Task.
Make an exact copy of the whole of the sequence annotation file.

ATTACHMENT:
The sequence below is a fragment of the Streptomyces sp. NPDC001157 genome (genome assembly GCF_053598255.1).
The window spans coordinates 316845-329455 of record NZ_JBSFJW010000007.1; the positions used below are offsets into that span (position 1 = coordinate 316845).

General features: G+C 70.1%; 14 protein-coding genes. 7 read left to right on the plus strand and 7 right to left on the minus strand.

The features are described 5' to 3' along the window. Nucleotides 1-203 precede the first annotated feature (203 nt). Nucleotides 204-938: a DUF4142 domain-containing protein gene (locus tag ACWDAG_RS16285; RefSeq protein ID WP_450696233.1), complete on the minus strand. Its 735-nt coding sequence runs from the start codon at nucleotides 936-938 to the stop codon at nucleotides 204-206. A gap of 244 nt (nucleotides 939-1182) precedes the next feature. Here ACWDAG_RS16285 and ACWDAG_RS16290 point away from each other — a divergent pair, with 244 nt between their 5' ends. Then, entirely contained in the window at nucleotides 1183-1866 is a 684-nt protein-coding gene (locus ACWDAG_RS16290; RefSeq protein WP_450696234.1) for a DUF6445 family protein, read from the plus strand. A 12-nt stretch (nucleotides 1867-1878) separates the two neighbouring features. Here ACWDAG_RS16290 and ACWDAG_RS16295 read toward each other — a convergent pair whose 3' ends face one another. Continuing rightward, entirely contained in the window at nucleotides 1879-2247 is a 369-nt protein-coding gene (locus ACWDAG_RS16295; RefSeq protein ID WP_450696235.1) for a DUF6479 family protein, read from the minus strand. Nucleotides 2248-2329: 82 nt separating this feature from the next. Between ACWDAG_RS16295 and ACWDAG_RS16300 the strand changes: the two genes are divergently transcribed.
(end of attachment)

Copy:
The sequence below is a fragment of the Streptomyces sp. NPDC001157 genome (genome assembly GCF_053598255.1).
The window spans coordinates 316845-329455 of record NZ_JBSFJW010000007.1; the positions used below are offsets into that span (position 1 = coordinate 316845).

General features: G+C 70.1%; 14 protein-coding genes. 7 read left to right on the plus strand and 7 right to left on the minus strand.

The features are described 5' to 3' along the window. Nucleotides 1-203 precede the first annotated feature (203 nt). Nucleotides 204-938: a DUF4142 domain-containing protein gene (locus tag ACWDAG_RS16285; RefSeq protein ID WP_450696233.1), complete on the minus strand. Its 735-nt coding sequence runs from the start codon at nucleotides 936-938 to the stop codon at nucleotides 204-206. A gap of 244 nt (nucleotides 939-1182) precedes the next feature. Here ACWDAG_RS16285 and ACWDAG_RS16290 point away from each other — a divergent pair, with 244 nt between their 5' ends. Then, entirely contained in the window at nucleotides 1183-1866 is a 684-nt protein-coding gene (locus ACWDAG_RS16290; RefSeq protein WP_450696234.1) for a DUF6445 family protein, read from the plus strand. A 12-nt stretch (nucleotides 1867-1878) separates the two neighbouring features. Here ACWDAG_RS16290 and ACWDAG_RS16295 read toward each other — a convergent pair whose 3' ends face one another. Continuing rightward, entirely contained in the window at nucleotides 1879-2247 is a 369-nt protein-coding gene (locus ACWDAG_RS16295; RefSeq protein ID WP_450696235.1) for a DUF6479 family protein, read from the minus strand. Nucleotides 2248-2329: 82 nt separating this feature from the next. Between ACWDAG_RS16295 and ACWDAG_RS16300 the strand changes: the two genes are divergently transcribed.